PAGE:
The Choir of Trinity College Cambridge
Perhaps not as well known as the nearby choirs of St John’s, which certainly sings the best Evensongs in Cambridge, or King’s, which basks in the glory of incomparable architectural splendour, a concert during a tour of Australia showed the strength of the choir of Trinity. It began with Arvo Part’s marvellously fast paced Bogoroditse Djevo, that already sounds a though it has always been central to the canon; whereas a while ago Part was often spoken of as being part of a movement to which Henryk Gorecki and John Tavener, both recently deceased, also belonged, it has quickly become clear that his talent was by far the greatest. Three pieces from the English tradition by Byrd, Tallis and Purcell followed, beautifully sung without a conductor. Thereafter, most of the rest of the concert was given over to newish pieces. I found Steven Stucky’s O sacrum convivium a bit like an echo chamber in which solemn words rather flippantly bounced off each other, while Frank Martin’s Mass for unaccompanied double choir, despite some fine passages in the Credo, failed to hold interest. But two short pieces from the Vigilia by the Finnish composer Einojuhani Rautavaara, a pupil of Sibelius, were breathtaking in their simplicity and power; this is a composer to keep an ear open for.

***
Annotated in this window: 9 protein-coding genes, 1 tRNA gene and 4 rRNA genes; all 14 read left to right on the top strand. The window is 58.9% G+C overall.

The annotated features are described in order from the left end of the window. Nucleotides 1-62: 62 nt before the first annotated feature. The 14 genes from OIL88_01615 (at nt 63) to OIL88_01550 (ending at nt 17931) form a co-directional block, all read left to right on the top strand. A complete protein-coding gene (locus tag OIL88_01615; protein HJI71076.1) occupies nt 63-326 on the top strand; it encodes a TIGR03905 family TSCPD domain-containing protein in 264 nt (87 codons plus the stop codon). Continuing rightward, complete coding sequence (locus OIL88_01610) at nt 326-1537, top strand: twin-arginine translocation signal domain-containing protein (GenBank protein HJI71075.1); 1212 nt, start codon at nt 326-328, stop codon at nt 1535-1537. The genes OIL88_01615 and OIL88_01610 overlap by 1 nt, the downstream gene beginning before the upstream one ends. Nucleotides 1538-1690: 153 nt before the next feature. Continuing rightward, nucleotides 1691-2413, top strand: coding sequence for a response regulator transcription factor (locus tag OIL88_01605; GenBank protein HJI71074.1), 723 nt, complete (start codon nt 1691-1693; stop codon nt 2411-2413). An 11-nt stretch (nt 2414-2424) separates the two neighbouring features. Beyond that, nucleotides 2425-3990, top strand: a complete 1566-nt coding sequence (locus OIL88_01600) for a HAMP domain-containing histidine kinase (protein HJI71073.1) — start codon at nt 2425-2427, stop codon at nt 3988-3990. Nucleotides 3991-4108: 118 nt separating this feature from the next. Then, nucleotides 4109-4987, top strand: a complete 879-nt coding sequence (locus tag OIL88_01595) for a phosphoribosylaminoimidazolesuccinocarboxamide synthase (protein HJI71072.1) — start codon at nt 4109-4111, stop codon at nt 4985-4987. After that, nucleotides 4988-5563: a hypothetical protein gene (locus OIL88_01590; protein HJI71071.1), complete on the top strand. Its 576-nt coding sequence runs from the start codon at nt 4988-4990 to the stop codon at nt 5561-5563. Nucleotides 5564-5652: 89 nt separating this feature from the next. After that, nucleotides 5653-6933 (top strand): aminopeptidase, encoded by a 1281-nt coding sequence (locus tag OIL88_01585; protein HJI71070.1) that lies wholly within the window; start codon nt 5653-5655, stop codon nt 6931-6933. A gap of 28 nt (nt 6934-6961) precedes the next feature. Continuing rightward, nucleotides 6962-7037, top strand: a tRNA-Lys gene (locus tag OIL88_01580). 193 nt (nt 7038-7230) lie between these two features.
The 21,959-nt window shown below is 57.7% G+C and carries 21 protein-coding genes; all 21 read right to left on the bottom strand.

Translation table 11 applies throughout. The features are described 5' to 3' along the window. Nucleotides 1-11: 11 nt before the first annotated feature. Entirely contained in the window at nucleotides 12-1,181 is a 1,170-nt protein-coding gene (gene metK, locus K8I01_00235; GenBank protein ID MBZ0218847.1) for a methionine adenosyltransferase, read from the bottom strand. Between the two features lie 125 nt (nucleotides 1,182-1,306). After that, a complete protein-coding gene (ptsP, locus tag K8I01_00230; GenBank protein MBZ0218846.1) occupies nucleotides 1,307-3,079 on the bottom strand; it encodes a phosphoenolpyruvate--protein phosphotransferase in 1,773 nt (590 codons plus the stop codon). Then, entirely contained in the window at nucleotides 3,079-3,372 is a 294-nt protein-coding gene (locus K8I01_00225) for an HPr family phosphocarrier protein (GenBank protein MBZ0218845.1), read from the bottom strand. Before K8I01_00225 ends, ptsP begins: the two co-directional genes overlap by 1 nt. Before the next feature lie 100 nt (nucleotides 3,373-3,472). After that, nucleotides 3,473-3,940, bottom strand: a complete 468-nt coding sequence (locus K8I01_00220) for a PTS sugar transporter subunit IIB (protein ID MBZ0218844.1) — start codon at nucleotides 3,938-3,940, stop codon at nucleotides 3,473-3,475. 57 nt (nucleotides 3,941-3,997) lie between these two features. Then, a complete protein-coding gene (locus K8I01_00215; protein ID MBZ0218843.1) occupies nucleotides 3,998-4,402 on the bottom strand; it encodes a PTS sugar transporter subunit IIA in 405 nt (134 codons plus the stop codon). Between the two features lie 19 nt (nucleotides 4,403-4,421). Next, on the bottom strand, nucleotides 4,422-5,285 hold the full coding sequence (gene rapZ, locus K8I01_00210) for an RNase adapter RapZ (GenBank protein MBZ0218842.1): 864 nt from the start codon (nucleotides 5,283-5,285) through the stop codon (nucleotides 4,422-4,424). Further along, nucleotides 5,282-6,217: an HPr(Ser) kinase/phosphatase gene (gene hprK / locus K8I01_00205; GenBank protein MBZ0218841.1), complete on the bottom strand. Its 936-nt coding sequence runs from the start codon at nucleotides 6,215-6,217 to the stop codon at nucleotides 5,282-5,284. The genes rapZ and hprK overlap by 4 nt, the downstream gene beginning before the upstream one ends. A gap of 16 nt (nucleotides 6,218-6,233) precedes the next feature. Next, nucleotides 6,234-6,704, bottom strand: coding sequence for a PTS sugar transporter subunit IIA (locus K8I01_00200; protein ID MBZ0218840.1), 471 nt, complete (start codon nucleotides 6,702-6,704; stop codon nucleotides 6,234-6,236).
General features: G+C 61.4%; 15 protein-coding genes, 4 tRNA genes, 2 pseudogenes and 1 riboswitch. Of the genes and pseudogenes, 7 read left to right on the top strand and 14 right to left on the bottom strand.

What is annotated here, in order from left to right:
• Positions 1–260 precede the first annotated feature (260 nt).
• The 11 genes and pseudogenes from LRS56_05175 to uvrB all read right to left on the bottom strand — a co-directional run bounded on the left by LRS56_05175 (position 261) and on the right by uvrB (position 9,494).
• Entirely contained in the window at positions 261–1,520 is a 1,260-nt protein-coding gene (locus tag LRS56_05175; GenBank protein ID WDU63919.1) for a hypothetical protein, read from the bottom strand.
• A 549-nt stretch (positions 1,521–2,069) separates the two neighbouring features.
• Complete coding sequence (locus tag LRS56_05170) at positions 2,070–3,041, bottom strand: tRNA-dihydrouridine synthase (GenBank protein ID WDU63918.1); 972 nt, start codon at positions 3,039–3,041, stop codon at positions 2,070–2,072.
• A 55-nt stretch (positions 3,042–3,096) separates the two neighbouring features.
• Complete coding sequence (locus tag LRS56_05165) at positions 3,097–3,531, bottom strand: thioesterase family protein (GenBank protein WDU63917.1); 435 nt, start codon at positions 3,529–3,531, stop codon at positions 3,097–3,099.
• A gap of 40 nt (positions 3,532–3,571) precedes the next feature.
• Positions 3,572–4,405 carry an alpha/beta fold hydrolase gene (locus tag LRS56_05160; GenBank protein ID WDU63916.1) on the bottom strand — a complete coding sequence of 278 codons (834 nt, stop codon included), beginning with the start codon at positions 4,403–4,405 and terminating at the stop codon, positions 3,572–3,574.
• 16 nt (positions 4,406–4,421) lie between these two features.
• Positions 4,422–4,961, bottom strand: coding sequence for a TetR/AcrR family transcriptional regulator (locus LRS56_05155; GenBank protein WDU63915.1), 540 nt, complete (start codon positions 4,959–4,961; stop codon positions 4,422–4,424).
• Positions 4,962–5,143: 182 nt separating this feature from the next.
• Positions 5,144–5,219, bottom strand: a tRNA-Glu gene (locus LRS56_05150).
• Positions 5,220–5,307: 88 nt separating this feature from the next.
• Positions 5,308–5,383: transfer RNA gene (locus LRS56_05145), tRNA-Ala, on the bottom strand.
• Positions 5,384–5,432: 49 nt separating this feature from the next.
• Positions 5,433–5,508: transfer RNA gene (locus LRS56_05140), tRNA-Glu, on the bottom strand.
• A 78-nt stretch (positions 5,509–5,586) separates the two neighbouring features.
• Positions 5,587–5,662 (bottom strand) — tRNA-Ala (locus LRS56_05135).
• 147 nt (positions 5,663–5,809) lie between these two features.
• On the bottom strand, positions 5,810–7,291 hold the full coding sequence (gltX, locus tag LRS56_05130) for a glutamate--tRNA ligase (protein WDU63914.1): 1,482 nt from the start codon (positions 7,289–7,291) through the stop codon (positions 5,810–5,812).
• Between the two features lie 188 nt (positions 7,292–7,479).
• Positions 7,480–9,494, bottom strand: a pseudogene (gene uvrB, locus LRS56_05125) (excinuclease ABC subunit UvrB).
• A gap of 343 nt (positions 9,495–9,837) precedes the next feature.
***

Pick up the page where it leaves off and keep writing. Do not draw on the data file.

The concert concluded with Herbert Howells’ Te Deum, a well known crowd pleaser that builds to a climax with its final triumphant shout ‘O Lord in thee have I trusted: let me never be confounded.’ Superbly sung, it left the audience on a high. But the Te Deum sits more comfortably within the English cathedral and college tradition that developed at the time of the Reformation than among the other pieces sung that were composed in the twentieth century, and perhaps represents a throw back rather being something of its own period. The future of the tradition so splendidly exploited by the choir of Trinity is unclear, and it will be interesting to see what develops.